WASHINGTON—More women are serving as legislators than at any time in history, but the world still has a long way to go on its journey toward gender equality, which could also help to promote world peace, according to the United Nations.
The proportion of women in national legislative bodies reached an all-time high in 2006, “but we have far, far more to do,” U.N. Secretary-General Kofi Annan said in a statement released March 8, which is International Women's Day.
The world is “starting to grasp that there is no policy more effective in promoting development, health and education than the empowerment of women and girls,” Annan said.
“And I would venture that no policy is more important in preventing conflict, or in achieving reconciliation after a conflict has ended,” he added.
Last year, world leaders had declared at the World Summit 2005 that “progress for women is progress for all,” Annan said. “On this International Women’s Day, let us rededicate ourselves to demonstrating the truth behind those words.”
“Let us ensure that half the world’s population takes up its rightful place in the world’s decision-making,” he said.
In Stalinist North Korea, women are theoretically the equals of men, making up 20 percent of legislative representatives, although the job means little in the face of the totalitarian power of the Korean Workers’ Party.
"In North Korea, the system of equality was defined only in written words. But there was no actual change of attitude,” North Korean defector and author Choi Jin-ee told RFA reporter Soo-kyung Lee in Seoul.
There is no policy more effective in promoting development, health and education than the empowerment of women and girls.
“Men and women go to school and go to work equally. But at work, all the low-status jobs are done by women,” she said. “The biggest stressor for North Korean women is that they are not treated equally. Men don’t help with women’s work.”
U.S.-based Uyghur dissident Rabiya Kadeer said she was saddened at the sharp contrast between the status of American and European women and those from her Turkic-speaking Muslim Uyghur people in northwestern China. "It hurts my heart to compare the situation of Uyghur women to that of other women," she told RFA’s Uyghur service.
"I thought about some Uyghur women who have no confidence in themselves. They do not pay attention to their own situation and to the environment that they are living in," she said.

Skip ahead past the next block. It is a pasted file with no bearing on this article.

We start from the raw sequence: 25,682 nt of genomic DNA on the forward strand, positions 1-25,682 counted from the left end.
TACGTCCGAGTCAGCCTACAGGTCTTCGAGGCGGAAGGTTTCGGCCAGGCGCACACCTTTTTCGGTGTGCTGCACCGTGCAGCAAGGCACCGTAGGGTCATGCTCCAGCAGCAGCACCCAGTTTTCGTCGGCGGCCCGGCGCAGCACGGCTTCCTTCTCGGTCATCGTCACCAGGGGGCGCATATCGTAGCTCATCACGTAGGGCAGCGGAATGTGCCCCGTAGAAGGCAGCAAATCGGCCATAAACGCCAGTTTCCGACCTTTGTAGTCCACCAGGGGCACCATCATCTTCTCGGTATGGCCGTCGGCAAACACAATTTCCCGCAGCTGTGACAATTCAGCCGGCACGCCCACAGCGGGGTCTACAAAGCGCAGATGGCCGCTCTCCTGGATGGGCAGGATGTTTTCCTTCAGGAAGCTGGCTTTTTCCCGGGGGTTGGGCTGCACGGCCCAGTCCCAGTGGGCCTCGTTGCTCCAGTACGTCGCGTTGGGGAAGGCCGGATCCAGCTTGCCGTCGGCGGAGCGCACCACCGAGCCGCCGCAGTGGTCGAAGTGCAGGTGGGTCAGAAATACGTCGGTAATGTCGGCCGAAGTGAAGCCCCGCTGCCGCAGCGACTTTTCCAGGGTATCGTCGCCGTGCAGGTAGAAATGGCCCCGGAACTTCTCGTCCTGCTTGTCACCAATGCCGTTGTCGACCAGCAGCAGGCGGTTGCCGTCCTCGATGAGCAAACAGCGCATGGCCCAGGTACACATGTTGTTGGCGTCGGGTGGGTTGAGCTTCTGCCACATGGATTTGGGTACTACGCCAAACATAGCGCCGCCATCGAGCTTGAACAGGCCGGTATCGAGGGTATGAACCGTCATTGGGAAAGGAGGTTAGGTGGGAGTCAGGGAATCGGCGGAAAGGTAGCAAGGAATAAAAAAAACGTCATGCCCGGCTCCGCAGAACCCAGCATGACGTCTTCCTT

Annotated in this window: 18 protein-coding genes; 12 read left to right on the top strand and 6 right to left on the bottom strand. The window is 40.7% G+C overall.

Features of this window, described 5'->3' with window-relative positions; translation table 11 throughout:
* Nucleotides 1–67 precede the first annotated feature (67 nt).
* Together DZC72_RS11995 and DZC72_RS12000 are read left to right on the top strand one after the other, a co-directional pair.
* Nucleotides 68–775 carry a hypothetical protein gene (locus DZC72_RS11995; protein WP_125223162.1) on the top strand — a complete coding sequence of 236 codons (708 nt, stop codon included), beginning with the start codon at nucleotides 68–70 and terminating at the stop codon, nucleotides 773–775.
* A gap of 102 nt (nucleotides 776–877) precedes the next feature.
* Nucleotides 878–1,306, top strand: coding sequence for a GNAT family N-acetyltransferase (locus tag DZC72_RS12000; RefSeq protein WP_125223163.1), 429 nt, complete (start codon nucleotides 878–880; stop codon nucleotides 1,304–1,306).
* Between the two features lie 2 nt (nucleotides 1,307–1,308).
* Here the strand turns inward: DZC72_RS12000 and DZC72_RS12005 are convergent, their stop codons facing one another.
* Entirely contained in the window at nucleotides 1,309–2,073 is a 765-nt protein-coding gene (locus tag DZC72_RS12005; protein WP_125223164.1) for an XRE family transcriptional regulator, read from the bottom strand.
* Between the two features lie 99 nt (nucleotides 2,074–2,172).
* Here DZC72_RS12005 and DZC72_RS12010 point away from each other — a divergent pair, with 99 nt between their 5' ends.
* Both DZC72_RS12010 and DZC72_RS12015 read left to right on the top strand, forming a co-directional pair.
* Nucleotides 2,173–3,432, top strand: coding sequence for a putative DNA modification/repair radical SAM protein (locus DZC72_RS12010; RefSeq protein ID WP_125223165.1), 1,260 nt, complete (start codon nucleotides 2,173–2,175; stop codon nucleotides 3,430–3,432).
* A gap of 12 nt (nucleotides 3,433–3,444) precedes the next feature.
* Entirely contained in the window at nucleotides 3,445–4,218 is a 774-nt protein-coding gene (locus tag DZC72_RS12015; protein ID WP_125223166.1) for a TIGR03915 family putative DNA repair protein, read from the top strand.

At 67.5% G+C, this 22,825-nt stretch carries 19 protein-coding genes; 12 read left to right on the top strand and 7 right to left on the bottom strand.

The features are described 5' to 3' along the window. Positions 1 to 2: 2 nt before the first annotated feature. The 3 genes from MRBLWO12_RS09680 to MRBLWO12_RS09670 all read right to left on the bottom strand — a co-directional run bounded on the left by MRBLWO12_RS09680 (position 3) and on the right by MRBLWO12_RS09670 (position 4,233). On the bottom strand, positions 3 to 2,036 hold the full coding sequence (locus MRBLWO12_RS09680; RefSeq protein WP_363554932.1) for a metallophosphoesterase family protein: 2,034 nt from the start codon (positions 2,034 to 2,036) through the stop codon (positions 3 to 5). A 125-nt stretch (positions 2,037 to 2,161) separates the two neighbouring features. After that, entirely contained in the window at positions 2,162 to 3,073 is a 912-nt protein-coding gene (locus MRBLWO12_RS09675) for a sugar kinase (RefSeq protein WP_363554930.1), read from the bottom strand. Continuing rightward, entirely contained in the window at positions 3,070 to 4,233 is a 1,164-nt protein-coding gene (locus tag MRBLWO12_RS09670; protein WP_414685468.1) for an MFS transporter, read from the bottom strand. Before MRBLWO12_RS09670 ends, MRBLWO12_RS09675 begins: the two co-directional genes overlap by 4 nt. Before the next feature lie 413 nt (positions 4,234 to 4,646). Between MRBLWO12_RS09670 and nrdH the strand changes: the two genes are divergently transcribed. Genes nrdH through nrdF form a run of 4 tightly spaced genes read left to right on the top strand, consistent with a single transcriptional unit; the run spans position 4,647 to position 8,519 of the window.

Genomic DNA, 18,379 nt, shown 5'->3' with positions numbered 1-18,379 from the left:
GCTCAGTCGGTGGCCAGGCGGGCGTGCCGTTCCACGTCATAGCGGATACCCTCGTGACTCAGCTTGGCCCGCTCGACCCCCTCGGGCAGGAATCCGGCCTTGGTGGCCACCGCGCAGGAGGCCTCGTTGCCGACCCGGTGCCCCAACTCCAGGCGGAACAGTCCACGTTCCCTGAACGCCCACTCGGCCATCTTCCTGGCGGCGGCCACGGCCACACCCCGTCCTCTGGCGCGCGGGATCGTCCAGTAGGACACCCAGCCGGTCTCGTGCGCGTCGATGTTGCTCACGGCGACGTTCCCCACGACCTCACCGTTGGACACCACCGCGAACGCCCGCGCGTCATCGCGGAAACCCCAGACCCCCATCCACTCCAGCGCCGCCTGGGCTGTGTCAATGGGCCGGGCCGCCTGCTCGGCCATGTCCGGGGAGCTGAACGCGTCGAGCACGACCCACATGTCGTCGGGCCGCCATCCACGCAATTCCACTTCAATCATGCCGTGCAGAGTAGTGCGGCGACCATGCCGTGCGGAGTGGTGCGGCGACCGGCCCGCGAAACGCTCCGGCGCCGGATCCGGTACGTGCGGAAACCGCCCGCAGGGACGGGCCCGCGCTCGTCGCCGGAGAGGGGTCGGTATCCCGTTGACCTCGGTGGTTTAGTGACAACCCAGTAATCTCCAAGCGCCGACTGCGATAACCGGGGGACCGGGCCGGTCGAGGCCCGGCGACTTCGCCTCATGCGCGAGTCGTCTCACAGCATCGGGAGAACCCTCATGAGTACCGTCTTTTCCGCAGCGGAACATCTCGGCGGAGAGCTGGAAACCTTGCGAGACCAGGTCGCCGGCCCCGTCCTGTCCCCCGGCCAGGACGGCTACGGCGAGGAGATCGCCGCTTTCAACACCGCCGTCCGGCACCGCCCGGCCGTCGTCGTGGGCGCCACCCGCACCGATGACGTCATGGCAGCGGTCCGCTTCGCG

"They view themselves as 'only women', and they do not believe they can do much to contribute to society...Overall, Uyghur women have very limited power or status," Kadeer said.
China’s ruling Communist Party, which came to power on a platform of equality for women, promoting literacy in poverty-stricken rural areas and rehabilitating prostitutes and trafficked women as part of the “New China” of 1949, now presides over a widening gap between rich and poor, and growing complaints of discrimination against women.
Sociology professor Deng Xiaokang, of the University of Massachusetts in Boston, said portrayals of women in China’s media were largely to blame.
“Traditionally, Chinese society has always regarded women as less important than men, and men have always been in the mainstream of power and social position,” Deng told RFA’s Mandarin service.
“This attitude of men towards women is reflected in the media. Not enough of the portrayal of women in the Chinese media is about empowering women,” Deng said.
Cambodian Women's Affairs Minister Ung Kantha Phavy said the government was committed to boosting women's empowerment through economic activity. “We think that women cannot stay out of poverty, or escape abuses if they do not have economic power," she told RFA's Khmer service.
"For this reason, we need to help women to understand these issues clearly and to help them strengthen their capabilities in education, in learning skills, to look for jobs or have their own professions," she said.
The International Organization for Migration (IOM) said that more attention was needed to help women who are trafficked for sexual exploitation the world over to overcome stigma and discrimination.
"There is an increasing awareness of human trafficking around the world today,” IOM deputy director general Ndioro Ndiaye said in a statement released March 8.
“We have to change attitudes. Too often, women and girls trafficked for sexual exploitation are victims twice over,” she said.
Original reporting in Mandarin by An Pei, by RFA's Khmer and Uyghur services, and in Korean by Soo-kyung Lee. RFA Mandarin service director: Jennifer Chou. RFA Korean service director Jaehoon Ahn. RFA Uyghur service director: Dolkun Kamberi. Additional translation and compilation for the Web in English by Luisetta Mudie. Edited by Sarah Jackson-Han.